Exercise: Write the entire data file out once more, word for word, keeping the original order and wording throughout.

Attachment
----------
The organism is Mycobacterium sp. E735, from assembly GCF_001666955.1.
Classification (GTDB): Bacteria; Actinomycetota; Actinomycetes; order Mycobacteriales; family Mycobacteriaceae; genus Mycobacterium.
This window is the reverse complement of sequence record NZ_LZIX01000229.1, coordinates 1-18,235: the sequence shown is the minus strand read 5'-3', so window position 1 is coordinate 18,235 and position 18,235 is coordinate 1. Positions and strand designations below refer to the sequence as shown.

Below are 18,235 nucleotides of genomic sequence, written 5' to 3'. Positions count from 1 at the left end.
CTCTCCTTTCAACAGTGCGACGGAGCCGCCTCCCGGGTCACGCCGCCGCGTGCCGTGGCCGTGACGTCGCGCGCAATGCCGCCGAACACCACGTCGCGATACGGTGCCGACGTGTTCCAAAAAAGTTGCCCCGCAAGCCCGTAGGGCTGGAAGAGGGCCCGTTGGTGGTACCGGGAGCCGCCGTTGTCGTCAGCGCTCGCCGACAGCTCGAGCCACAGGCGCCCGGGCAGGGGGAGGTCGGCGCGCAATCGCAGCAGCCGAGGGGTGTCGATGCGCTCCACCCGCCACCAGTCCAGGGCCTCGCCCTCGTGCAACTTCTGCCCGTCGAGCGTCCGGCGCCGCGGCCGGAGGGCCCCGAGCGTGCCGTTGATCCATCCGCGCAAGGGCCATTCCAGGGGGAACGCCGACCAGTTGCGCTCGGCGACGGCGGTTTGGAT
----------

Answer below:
The organism is Mycobacterium sp. E735, from assembly GCF_001666955.1.
Classification (GTDB): Bacteria; Actinomycetota; Actinomycetes; order Mycobacteriales; family Mycobacteriaceae; genus Mycobacterium.
This window is the reverse complement of sequence record NZ_LZIX01000229.1, coordinates 1-18,235: the sequence shown is the minus strand read 5'-3', so window position 1 is coordinate 18,235 and position 18,235 is coordinate 1. Positions and strand designations below refer to the sequence as shown.

Below are 18,235 nucleotides of genomic sequence, written 5' to 3'. Positions count from 1 at the left end.
CTCTCCTTTCAACAGTGCGACGGAGCCGCCTCCCGGGTCACGCCGCCGCGTGCCGTGGCCGTGACGTCGCGCGCAATGCCGCCGAACACCACGTCGCGATACGGTGCCGACGTGTTCCAAAAAAGTTGCCCCGCAAGCCCGTAGGGCTGGAAGAGGGCCCGTTGGTGGTACCGGGAGCCGCCGTTGTCGTCAGCGCTCGCCGACAGCTCGAGCCACAGGCGCCCGGGCAGGGGGAGGTCGGCGCGCAATCGCAGCAGCCGAGGGGTGTCGATGCGCTCCACCCGCCACCAGTCCAGGGCCTCGCCCTCGTGCAACTTCTGCCCGTCGAGCGTCCGGCGCCGCGGCCGGAGGGCCCCGAGCGTGCCGTTGATCCATCCGCGCAAGGGCCATTCCAGGGGGAACGCCGACCAGTTGCGCTCGGCGACGGCGGTTTGGAT